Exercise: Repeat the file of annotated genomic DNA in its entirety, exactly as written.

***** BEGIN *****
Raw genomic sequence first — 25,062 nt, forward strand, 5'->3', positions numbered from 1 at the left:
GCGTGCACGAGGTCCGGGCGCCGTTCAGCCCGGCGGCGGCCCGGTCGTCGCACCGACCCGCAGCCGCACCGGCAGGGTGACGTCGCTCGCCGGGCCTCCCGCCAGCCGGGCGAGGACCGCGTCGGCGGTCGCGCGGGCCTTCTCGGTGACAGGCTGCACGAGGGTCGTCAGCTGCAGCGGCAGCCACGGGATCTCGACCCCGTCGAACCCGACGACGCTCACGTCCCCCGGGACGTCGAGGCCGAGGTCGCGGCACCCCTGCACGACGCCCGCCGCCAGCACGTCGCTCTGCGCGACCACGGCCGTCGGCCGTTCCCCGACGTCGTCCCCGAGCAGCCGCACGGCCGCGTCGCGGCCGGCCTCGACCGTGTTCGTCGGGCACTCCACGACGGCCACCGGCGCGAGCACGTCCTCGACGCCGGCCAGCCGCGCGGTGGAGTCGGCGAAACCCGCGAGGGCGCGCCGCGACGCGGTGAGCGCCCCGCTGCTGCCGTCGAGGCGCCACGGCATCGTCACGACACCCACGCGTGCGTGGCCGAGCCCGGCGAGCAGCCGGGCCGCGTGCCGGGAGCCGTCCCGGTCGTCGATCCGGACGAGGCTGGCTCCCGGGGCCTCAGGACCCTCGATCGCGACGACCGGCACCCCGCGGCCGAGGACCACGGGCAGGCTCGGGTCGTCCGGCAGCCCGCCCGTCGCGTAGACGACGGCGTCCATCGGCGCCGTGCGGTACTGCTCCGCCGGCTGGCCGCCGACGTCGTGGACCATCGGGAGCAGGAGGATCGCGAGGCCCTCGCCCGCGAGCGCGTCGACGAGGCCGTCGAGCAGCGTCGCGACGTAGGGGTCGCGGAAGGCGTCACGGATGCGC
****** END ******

Raw genomic sequence first — 25,062 nt, forward strand, 5'->3', positions numbered from 1 at the left:
GCGTGCACGAGGTCCGGGCGCCGTTCAGCCCGGCGGCGGCCCGGTCGTCGCACCGACCCGCAGCCGCACCGGCAGGGTGACGTCGCTCGCCGGGCCTCCCGCCAGCCGGGCGAGGACCGCGTCGGCGGTCGCGCGGGCCTTCTCGGTGACAGGCTGCACGAGGGTCGTCAGCTGCAGCGGCAGCCACGGGATCTCGACCCCGTCGAACCCGACGACGCTCACGTCCCCCGGGACGTCGAGGCCGAGGTCGCGGCACCCCTGCACGACGCCCGCCGCCAGCACGTCGCTCTGCGCGACCACGGCCGTCGGCCGTTCCCCGACGTCGTCCCCGAGCAGCCGCACGGCCGCGTCGCGGCCGGCCTCGACCGTGTTCGTCGGGCACTCCACGACGGCCACCGGCGCGAGCACGTCCTCGACGCCGGCCAGCCGCGCGGTGGAGTCGGCGAAACCCGCGAGGGCGCGCCGCGACGCGGTGAGCGCCCCGCTGCTGCCGTCGAGGCGCCACGGCATCGTCACGACACCCACGCGTGCGTGGCCGAGCCCGGCGAGCAGCCGGGCCGCGTGCCGGGAGCCGTCCCGGTCGTCGATCCGGACGAGGCTGGCTCCCGGGGCCTCAGGACCCTCGATCGCGACGACCGGCACCCCGCGGCCGAGGACCACGGGCAGGCTCGGGTCGTCCGGCAGCCCGCCCGTCGCGTAGACGACGGCGTCCATCGGCGCCGTGCGGTACTGCTCCGCCGGCTGGCCGCCGACGTCGTGGACCATCGGGAGCAGGAGGATCGCGAGGCCCTCGCCCGCGAGCGCGTCGACGAGGCCGTCGAGCAGCGTCGCGACGTAGGGGTCGCGGAAGGCGTCACGGATGCGC